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Vol. 57. Issue 9.
Pages 565-566 (September 2021)
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Vol. 57. Issue 9.
Pages 565-566 (September 2021)
Editorial
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The border territories of the specialty
Los territorios fronterizos de la especialidad
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Pere Casan Claràa, Francisco Rodríguez Jerezb,
Corresponding author
fran1828@gmail.com

Corresponding author.
, Cristina Martínez Gonzálezb
a Investigador emérito del Instituto de Investigación Sanitaria del Principado de Asturias–ISPA, Profesor emérito honorífico de la Universidad de Oviedo, Oviedo, Spain
b Área del Pulmón, Servicio de Neumología, Hospital Universitario Central de Asturias, Facultad de Medicina de la Universidad de Oviedo, Instituto de Investigación Sanitaria del Principado de Asturias–ISPA, Oviedo, Spain
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All medical specialties have their disputed territories, that is to say, areas, diseases or processes where 2 or more branches of medicine argue about who is responsible for the care of patients. One of the most common conflict zones in a good number of hospitals is the department of internal medicine. Indeed, in many cases, respiratory medicine exists as a section of internal medicine and not as a department in its own right, with all the consequences that entails. However, friction over responsibilities for certain patients is more common among specialties that are perfectly well recognized as independent units. There are often clashes when determining the medical department responsible for respiratory infectious diseases, pulmonary hypertension, pulmonary thromboembolism, pleural disease, asthma, lung cancer, and a long list of other diagnoses. The coronavirus pandemic, with its severe acute respiratory failure and the acute demand for admission to intensive care units (ICU), has created a new frontline.

Respiratory medicine has had much success in recent years in implementing intermediate respiratory care units (IRCU), where the number of specifically trained experts, the ratio of nurses to beds, and the available medical equipment have introduced several advances and allowed the solid foundations of respiratory physiology that were previously confined to lung function laboratories to be applied as never before. ICU colleagues were quickly welcomed to our ranks, and a good example of this change of course was when the American Review of Respiratory Disease (ARRD) was renamed the American Journal of Respiratory and Critical Care Medicine (AJRCCM). In fact, in a magnificent article1, Chicago-based Irish physician Professor Martin J. Tobin – one of the most respected editors of the AJRCCM in recent years (1999–2004) – provides a reminder of the importance of appropriately applying an understanding of physiology to the treatment of patients with SARS-CoV-2 infection. This paper should be compulsory reading for all pulmonologists, particularly those who are still in training.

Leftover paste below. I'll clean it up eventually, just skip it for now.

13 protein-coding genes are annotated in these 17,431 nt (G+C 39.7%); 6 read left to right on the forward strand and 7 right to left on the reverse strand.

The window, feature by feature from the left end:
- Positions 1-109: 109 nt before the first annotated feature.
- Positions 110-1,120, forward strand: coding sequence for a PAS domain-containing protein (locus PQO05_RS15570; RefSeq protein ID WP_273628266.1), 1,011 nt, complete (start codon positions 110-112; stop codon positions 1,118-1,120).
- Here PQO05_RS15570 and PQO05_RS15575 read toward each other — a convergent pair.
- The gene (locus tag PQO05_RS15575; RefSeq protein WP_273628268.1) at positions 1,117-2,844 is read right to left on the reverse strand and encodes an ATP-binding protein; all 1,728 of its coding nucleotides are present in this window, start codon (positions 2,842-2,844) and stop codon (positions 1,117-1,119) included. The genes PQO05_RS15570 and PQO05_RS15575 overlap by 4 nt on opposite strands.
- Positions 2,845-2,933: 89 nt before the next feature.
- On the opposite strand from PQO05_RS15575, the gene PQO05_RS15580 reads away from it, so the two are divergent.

Professor Tobin’s article discusses several issues that are applicable to this pandemic: the practical application of the ideal alveolar gas equation, taking into account the effects of physiological shunt in pneumonia and dead space in pulmonary thromboembolism that were so well described years ago; the need to observe patient signs and know how to ask about symptoms; how to interpret this information, which is often missed in a cursory examination, and apply the corresponding laws of physics; and, in particular, the awareness that the 3 most important things in clinical medicine are diagnosis, diagnosis, and diagnosis.